Official Journal of the European Union

C 218/61

Opinion of the European Economic and Social Committee on the ‘White Paper: Insurance Guarantee Schemes’

COM(2010) 370 final

2011/C 218/10

Rapporteur: Mr WUERMELING

On 12 July 2010, the European Commission decided to consult the European Economic and Social Committee, under Article 304 of the Treaty on the Functioning of the European Union, on the

White Paper on Insurance Guarantee Schemes

COM(2010) 370 final.

The Section for the Single Market, Production and Consumption, which was responsible for preparing the Committee's work on the subject, adopted its opinion on 5 April 2011.

At its 471st plenary session, held on 4 and 5 May 2011 (meeting of 5 May), the European Economic and Social Committee adopted the following opinion by 148 votes to seven with ten abstentions:

1.   Conclusions and recommendations

1.1   The EESC welcomes the European Commission's White Paper on Insurance Guarantee Schemes. It supports the Commission's efforts to propose measures for protecting policyholders within the EU.

1.2   The EESC backs the Commission's efforts to introduce harmonised rules for insurance guarantee schemes (IGSs). It supports the Commission's intention to provide for a European Directive with a high level of protection in the form of a minimal harmonisation, so that national systems can also provide for further protection. The IGS should be used as a last resort when other instruments (e.g. supervisory instruments) have been exhausted.

1.3   Nevertheless, it should be borne in mind that, over the past few years, there has been a considerable improvement in the provisions relating to insurance company solvency as a result of supervision and capital requirements. In practice, the failure rate of insurance companies is low and these measures should further reduce it. This should be taken into account when designing IGSs so that a balance can be struck between costs and benefits. The EESC therefore favours EU requirements that achieve the goals of safeguarding consumers and employees while keeping costs for companies and policyholders to a minimum.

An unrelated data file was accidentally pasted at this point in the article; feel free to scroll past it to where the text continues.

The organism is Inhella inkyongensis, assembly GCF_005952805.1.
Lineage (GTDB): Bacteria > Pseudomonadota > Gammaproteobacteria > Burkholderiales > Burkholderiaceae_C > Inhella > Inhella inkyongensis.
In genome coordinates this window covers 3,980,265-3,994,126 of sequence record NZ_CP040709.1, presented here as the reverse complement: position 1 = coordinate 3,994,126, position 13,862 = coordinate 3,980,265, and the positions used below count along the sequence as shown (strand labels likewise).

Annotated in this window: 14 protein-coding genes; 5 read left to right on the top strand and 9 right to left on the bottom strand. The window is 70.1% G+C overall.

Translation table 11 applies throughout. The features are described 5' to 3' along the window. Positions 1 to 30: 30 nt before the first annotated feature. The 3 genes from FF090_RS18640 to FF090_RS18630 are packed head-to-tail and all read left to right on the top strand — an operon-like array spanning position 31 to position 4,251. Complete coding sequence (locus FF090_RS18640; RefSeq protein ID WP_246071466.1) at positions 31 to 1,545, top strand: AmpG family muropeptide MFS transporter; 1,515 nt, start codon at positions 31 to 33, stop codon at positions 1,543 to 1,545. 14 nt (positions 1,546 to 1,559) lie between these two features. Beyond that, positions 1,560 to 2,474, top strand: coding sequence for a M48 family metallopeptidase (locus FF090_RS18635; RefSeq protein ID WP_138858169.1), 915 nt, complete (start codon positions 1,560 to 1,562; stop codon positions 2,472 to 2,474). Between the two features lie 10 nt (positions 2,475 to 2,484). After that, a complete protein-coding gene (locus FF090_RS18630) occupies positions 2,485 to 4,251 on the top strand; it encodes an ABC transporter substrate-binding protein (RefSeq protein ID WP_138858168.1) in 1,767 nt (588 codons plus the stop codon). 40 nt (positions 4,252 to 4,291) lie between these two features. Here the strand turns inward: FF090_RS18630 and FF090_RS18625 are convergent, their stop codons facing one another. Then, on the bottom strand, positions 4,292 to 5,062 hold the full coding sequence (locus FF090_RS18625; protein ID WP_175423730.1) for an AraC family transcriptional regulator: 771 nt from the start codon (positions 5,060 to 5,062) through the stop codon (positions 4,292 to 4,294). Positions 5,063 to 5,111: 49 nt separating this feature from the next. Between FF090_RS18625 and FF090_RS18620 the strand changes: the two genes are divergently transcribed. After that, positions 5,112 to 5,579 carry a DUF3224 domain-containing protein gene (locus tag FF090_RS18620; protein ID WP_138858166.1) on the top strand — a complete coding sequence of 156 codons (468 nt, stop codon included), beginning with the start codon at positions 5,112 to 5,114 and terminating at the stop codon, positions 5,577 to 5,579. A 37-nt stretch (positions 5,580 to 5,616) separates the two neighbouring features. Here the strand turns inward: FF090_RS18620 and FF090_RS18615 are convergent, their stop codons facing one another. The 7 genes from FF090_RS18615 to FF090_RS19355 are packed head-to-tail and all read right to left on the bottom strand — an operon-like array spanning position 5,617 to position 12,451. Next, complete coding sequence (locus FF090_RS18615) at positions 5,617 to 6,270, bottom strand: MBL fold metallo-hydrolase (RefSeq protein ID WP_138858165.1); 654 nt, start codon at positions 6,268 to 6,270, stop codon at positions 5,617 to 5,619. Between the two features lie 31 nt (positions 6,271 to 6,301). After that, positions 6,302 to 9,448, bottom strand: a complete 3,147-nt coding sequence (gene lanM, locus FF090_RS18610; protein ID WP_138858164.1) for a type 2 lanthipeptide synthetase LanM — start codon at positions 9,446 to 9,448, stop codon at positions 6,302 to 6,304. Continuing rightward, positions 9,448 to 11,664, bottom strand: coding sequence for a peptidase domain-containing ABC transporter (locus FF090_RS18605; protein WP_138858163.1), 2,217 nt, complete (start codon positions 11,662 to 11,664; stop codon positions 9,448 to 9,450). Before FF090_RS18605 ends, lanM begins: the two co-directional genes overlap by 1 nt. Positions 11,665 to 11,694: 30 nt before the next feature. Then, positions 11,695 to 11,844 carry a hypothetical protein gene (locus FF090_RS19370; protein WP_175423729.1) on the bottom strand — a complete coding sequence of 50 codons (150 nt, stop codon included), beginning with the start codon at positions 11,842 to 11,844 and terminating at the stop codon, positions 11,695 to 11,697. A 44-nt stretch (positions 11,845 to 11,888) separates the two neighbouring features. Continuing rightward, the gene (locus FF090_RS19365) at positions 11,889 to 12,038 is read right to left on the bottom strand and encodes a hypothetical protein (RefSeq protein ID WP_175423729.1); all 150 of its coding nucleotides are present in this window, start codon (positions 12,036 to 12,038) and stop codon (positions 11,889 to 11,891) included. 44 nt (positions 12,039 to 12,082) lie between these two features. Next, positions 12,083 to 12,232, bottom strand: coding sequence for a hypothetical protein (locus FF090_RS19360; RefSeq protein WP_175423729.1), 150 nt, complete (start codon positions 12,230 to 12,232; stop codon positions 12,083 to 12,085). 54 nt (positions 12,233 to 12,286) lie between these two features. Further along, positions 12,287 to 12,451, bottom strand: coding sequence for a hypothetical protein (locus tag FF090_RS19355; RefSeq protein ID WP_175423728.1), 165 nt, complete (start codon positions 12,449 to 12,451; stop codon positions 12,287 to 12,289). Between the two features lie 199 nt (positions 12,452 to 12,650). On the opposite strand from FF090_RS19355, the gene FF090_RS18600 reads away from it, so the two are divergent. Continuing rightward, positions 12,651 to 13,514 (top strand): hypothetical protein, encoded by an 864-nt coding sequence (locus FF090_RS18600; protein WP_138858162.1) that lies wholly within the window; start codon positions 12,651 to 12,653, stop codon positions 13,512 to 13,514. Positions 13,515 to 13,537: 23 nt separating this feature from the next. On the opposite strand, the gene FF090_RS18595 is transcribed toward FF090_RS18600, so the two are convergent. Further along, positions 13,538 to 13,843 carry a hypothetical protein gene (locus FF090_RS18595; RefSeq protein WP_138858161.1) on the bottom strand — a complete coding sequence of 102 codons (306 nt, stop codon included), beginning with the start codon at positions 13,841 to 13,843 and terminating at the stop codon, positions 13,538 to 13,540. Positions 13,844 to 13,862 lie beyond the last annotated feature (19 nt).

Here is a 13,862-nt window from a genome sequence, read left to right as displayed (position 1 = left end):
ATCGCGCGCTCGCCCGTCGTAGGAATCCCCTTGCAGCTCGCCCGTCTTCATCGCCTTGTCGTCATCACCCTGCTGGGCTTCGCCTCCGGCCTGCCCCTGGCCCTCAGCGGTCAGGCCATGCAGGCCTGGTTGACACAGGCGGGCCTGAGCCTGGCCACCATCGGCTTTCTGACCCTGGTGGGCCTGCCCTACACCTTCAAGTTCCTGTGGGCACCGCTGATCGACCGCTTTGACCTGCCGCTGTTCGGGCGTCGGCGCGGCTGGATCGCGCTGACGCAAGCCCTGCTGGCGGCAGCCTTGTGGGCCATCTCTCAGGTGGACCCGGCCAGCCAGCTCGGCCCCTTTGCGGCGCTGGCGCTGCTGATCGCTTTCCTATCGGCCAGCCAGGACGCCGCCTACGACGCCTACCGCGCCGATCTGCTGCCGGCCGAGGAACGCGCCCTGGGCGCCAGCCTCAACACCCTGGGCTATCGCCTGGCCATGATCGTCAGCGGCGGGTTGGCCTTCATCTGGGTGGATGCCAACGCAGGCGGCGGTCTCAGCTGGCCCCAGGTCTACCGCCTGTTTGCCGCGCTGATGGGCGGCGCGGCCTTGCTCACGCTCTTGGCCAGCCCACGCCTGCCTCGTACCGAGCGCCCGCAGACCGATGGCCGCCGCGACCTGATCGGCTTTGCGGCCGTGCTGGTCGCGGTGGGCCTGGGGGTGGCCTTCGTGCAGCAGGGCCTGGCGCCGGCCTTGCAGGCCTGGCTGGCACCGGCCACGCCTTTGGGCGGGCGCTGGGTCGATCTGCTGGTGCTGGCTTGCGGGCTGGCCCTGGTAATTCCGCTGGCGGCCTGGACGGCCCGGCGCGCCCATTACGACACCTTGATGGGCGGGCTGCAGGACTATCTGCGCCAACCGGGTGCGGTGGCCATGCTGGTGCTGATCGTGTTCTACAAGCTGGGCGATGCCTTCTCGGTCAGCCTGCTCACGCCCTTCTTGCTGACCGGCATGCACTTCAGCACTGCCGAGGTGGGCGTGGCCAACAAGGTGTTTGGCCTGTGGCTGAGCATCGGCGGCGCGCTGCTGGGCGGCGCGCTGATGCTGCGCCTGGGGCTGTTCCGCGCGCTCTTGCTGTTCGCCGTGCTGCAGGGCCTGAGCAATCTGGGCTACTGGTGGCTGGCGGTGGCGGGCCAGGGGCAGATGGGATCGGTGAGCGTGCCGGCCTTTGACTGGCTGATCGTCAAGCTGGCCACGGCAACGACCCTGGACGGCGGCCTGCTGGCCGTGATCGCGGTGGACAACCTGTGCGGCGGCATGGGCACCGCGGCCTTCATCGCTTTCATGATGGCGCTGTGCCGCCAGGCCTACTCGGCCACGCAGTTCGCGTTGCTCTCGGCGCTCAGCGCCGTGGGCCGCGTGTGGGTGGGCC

1.4   The EESC believes that the Commission is right to address the issue of unlimited cover for IGSs in the White Paper. Sound insurance companies should not be placed in difficulty because of unlimited guarantee obligations. The EESC therefore welcomes the fact that, in its White Paper, the Commission is considering setting limits on claims.

1.5   When preparing legislation, the Commission should pay particular attention to the question of when the IGS can be deployed. At all events, it should not be called upon until all possible supervisory options have been exhausted. Merely falling short of the Minimum Capital Requirement under Solvency II should be sufficient for triggering the IGS.

1.6   As regards the question of financial provision for the IGSs, the EESC recommends re-examining the various options on the basis of the results of the fifth quantitative impact study (QIS5) of the Solvency II directive. It would be advisable to fix a certain level of protection at EU level, but to set the specific provision in terms of the respective national risk and the risk of each business line.

1.7   With respect to the existing national guarantee schemes, European legislation should provide for a high and appropriate level of protection. The organisational questions, such as the details of the amount of contributions, the timing of the financing, the choice of portfolio transfers or awarding compensation, and the introduction of specific guarantee schemes for each business line can then be left to the Member States.

2.   Introduction

2.1   Insurance companies cover basic risks for consumers such as sickness, accidents or civil liability and provide for their old age (1). If an insurance company goes bankrupt, this can lead to the irreparable loss of all or a large part of consumers' assets and can drive them into poverty.

2.1.1   The question of the need for an IGS arises in different ways in the various insurance business lines. Whilst there is frequently a danger of losing the capital saved in life insurance, that is not the case for non-life insurance.

2.1.2   Endowment life insurance policies are intended to provide long-term cover in old age or for survivors. If this is lost and there is no insolvency guarantee, a major part of private provision is lost. State social systems would have to intervene in an emergency. Thus the EESC feels that the introduction of an IGS is most urgent in this area.

2.1.3   In non-life and civil liability insurance, policyholders must be protected if there is an unresolved claim for compensation pending when the bankruptcy occurs. However, for other policyholders, the problem of a new policy from another insurer being offered under less favourable conditions because the policyholder is older or his health has deteriorated does not arise. A new policy can generally be obtained on the market on similar terms.